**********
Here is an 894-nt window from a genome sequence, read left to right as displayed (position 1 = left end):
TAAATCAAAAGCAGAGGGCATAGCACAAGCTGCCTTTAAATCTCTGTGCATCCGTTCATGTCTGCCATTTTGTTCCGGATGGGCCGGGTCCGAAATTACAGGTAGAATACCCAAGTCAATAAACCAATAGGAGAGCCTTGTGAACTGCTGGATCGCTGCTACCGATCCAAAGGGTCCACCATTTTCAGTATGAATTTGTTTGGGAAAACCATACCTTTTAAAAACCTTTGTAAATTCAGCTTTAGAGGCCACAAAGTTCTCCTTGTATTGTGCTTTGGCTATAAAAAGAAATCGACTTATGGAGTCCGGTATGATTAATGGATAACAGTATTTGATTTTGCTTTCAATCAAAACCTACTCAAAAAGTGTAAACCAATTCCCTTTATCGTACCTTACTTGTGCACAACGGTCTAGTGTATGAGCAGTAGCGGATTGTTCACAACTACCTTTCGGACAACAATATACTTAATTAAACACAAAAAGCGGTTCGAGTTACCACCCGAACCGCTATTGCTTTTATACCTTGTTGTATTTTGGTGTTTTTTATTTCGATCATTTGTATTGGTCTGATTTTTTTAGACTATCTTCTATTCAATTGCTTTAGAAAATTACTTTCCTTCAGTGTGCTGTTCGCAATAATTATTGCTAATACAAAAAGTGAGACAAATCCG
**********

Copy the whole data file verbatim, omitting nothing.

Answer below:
Here is an 894-nt window from a genome sequence, read left to right as displayed (position 1 = left end):
TAAATCAAAAGCAGAGGGCATAGCACAAGCTGCCTTTAAATCTCTGTGCATCCGTTCATGTCTGCCATTTTGTTCCGGATGGGCCGGGTCCGAAATTACAGGTAGAATACCCAAGTCAATAAACCAATAGGAGAGCCTTGTGAACTGCTGGATCGCTGCTACCGATCCAAAGGGTCCACCATTTTCAGTATGAATTTGTTTGGGAAAACCATACCTTTTAAAAACCTTTGTAAATTCAGCTTTAGAGGCCACAAAGTTCTCCTTGTATTGTGCTTTGGCTATAAAAAGAAATCGACTTATGGAGTCCGGTATGATTAATGGATAACAGTATTTGATTTTGCTTTCAATCAAAACCTACTCAAAAAGTGTAAACCAATTCCCTTTATCGTACCTTACTTGTGCACAACGGTCTAGTGTATGAGCAGTAGCGGATTGTTCACAACTACCTTTCGGACAACAATATACTTAATTAAACACAAAAAGCGGTTCGAGTTACCACCCGAACCGCTATTGCTTTTATACCTTGTTGTATTTTGGTGTTTTTTATTTCGATCATTTGTATTGGTCTGATTTTTTTAGACTATCTTCTATTCAATTGCTTTAGAAAATTACTTTCCTTCAGTGTGCTGTTCGCAATAATTATTGCTAATACAAAAAGTGAGACAAATCCG